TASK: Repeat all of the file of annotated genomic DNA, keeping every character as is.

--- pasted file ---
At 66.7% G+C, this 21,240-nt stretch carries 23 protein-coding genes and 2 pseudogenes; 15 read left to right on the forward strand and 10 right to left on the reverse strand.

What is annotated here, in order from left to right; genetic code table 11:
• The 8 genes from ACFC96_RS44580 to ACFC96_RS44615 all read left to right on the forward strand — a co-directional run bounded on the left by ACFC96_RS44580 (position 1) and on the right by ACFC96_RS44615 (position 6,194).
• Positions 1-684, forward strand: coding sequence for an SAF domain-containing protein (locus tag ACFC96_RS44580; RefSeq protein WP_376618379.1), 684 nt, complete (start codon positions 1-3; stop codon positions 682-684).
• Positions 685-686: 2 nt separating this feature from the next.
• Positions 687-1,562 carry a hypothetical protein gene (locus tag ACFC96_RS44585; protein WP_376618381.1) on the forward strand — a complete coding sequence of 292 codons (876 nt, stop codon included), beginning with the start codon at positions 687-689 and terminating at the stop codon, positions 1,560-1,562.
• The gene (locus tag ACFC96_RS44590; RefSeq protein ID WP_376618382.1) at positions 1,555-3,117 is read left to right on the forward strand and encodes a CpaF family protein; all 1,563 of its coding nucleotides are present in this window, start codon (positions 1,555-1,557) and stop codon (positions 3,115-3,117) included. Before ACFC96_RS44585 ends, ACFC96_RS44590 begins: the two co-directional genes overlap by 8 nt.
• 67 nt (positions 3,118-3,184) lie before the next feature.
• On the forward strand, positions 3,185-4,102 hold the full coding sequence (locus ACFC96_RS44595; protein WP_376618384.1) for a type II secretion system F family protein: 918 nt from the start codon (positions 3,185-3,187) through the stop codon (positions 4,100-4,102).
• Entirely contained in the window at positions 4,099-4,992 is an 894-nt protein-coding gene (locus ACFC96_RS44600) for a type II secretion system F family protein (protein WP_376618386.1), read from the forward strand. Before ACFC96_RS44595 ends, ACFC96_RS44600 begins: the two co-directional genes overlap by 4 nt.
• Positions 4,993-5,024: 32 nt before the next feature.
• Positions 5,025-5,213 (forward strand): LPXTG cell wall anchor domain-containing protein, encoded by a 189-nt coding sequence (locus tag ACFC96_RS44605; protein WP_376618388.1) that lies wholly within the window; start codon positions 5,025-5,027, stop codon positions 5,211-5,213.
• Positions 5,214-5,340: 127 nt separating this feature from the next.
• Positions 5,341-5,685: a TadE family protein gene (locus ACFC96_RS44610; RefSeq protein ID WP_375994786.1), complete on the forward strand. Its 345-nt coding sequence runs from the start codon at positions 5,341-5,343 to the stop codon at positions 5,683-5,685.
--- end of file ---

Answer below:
At 66.7% G+C, this 21,240-nt stretch carries 23 protein-coding genes and 2 pseudogenes; 15 read left to right on the forward strand and 10 right to left on the reverse strand.

What is annotated here, in order from left to right; genetic code table 11:
• The 8 genes from ACFC96_RS44580 to ACFC96_RS44615 all read left to right on the forward strand — a co-directional run bounded on the left by ACFC96_RS44580 (position 1) and on the right by ACFC96_RS44615 (position 6,194).
• Positions 1-684, forward strand: coding sequence for an SAF domain-containing protein (locus tag ACFC96_RS44580; RefSeq protein WP_376618379.1), 684 nt, complete (start codon positions 1-3; stop codon positions 682-684).
• Positions 685-686: 2 nt separating this feature from the next.
• Positions 687-1,562 carry a hypothetical protein gene (locus tag ACFC96_RS44585; protein WP_376618381.1) on the forward strand — a complete coding sequence of 292 codons (876 nt, stop codon included), beginning with the start codon at positions 687-689 and terminating at the stop codon, positions 1,560-1,562.
• The gene (locus tag ACFC96_RS44590; RefSeq protein ID WP_376618382.1) at positions 1,555-3,117 is read left to right on the forward strand and encodes a CpaF family protein; all 1,563 of its coding nucleotides are present in this window, start codon (positions 1,555-1,557) and stop codon (positions 3,115-3,117) included. Before ACFC96_RS44585 ends, ACFC96_RS44590 begins: the two co-directional genes overlap by 8 nt.
• 67 nt (positions 3,118-3,184) lie before the next feature.
• On the forward strand, positions 3,185-4,102 hold the full coding sequence (locus ACFC96_RS44595; protein WP_376618384.1) for a type II secretion system F family protein: 918 nt from the start codon (positions 3,185-3,187) through the stop codon (positions 4,100-4,102).
• Entirely contained in the window at positions 4,099-4,992 is an 894-nt protein-coding gene (locus ACFC96_RS44600) for a type II secretion system F family protein (protein WP_376618386.1), read from the forward strand. Before ACFC96_RS44595 ends, ACFC96_RS44600 begins: the two co-directional genes overlap by 4 nt.
• Positions 4,993-5,024: 32 nt before the next feature.
• Positions 5,025-5,213 (forward strand): LPXTG cell wall anchor domain-containing protein, encoded by a 189-nt coding sequence (locus tag ACFC96_RS44605; protein WP_376618388.1) that lies wholly within the window; start codon positions 5,025-5,027, stop codon positions 5,211-5,213.
• Positions 5,214-5,340: 127 nt separating this feature from the next.
• Positions 5,341-5,685: a TadE family protein gene (locus ACFC96_RS44610; RefSeq protein ID WP_375994786.1), complete on the forward strand. Its 345-nt coding sequence runs from the start codon at positions 5,341-5,343 to the stop codon at positions 5,683-5,685.